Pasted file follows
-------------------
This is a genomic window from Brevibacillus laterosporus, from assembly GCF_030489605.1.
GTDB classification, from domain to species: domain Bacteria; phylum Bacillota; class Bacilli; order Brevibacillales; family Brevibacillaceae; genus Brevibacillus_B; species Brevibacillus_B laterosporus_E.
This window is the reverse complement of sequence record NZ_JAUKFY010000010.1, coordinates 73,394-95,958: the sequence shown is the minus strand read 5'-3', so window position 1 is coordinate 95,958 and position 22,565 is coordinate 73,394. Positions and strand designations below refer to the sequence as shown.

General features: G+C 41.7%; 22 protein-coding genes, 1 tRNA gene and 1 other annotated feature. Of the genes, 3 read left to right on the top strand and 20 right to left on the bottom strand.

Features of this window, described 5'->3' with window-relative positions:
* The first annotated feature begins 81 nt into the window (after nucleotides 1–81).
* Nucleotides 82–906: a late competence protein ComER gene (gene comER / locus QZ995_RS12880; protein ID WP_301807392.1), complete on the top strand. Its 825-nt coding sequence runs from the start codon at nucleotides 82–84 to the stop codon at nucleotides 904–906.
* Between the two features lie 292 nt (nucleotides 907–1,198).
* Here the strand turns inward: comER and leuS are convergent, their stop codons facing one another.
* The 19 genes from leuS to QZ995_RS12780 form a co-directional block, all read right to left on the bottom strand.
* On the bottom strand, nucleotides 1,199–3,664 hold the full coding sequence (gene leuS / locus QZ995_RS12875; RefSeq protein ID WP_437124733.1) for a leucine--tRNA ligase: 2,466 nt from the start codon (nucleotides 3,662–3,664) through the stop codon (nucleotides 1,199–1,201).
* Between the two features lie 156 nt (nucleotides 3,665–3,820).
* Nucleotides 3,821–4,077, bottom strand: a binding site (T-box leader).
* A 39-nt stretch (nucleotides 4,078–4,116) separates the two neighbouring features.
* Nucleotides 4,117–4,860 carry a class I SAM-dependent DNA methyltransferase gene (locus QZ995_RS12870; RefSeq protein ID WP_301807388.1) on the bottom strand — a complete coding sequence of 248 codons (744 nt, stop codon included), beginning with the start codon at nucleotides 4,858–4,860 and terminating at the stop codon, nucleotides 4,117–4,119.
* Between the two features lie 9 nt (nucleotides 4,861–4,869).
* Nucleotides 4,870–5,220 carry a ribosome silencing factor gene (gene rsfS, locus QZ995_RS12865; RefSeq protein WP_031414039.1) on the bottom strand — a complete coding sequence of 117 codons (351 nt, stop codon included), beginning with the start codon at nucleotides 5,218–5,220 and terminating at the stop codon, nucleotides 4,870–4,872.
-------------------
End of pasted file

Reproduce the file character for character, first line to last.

This is a genomic window from Brevibacillus laterosporus, from assembly GCF_030489605.1.
GTDB classification, from domain to species: domain Bacteria; phylum Bacillota; class Bacilli; order Brevibacillales; family Brevibacillaceae; genus Brevibacillus_B; species Brevibacillus_B laterosporus_E.
This window is the reverse complement of sequence record NZ_JAUKFY010000010.1, coordinates 73,394-95,958: the sequence shown is the minus strand read 5'-3', so window position 1 is coordinate 95,958 and position 22,565 is coordinate 73,394. Positions and strand designations below refer to the sequence as shown.

General features: G+C 41.7%; 22 protein-coding genes, 1 tRNA gene and 1 other annotated feature. Of the genes, 3 read left to right on the top strand and 20 right to left on the bottom strand.

Features of this window, described 5'->3' with window-relative positions:
* The first annotated feature begins 81 nt into the window (after nucleotides 1–81).
* Nucleotides 82–906: a late competence protein ComER gene (gene comER / locus QZ995_RS12880; protein ID WP_301807392.1), complete on the top strand. Its 825-nt coding sequence runs from the start codon at nucleotides 82–84 to the stop codon at nucleotides 904–906.
* Between the two features lie 292 nt (nucleotides 907–1,198).
* Here the strand turns inward: comER and leuS are convergent, their stop codons facing one another.
* The 19 genes from leuS to QZ995_RS12780 form a co-directional block, all read right to left on the bottom strand.
* On the bottom strand, nucleotides 1,199–3,664 hold the full coding sequence (gene leuS / locus QZ995_RS12875; RefSeq protein ID WP_437124733.1) for a leucine--tRNA ligase: 2,466 nt from the start codon (nucleotides 3,662–3,664) through the stop codon (nucleotides 1,199–1,201).
* Between the two features lie 156 nt (nucleotides 3,665–3,820).
* Nucleotides 3,821–4,077, bottom strand: a binding site (T-box leader).
* A 39-nt stretch (nucleotides 4,078–4,116) separates the two neighbouring features.
* Nucleotides 4,117–4,860 carry a class I SAM-dependent DNA methyltransferase gene (locus QZ995_RS12870; RefSeq protein ID WP_301807388.1) on the bottom strand — a complete coding sequence of 248 codons (744 nt, stop codon included), beginning with the start codon at nucleotides 4,858–4,860 and terminating at the stop codon, nucleotides 4,117–4,119.
* Between the two features lie 9 nt (nucleotides 4,861–4,869).
* Nucleotides 4,870–5,220 carry a ribosome silencing factor gene (gene rsfS, locus QZ995_RS12865; RefSeq protein WP_031414039.1) on the bottom strand — a complete coding sequence of 117 codons (351 nt, stop codon included), beginning with the start codon at nucleotides 5,218–5,220 and terminating at the stop codon, nucleotides 4,870–4,872.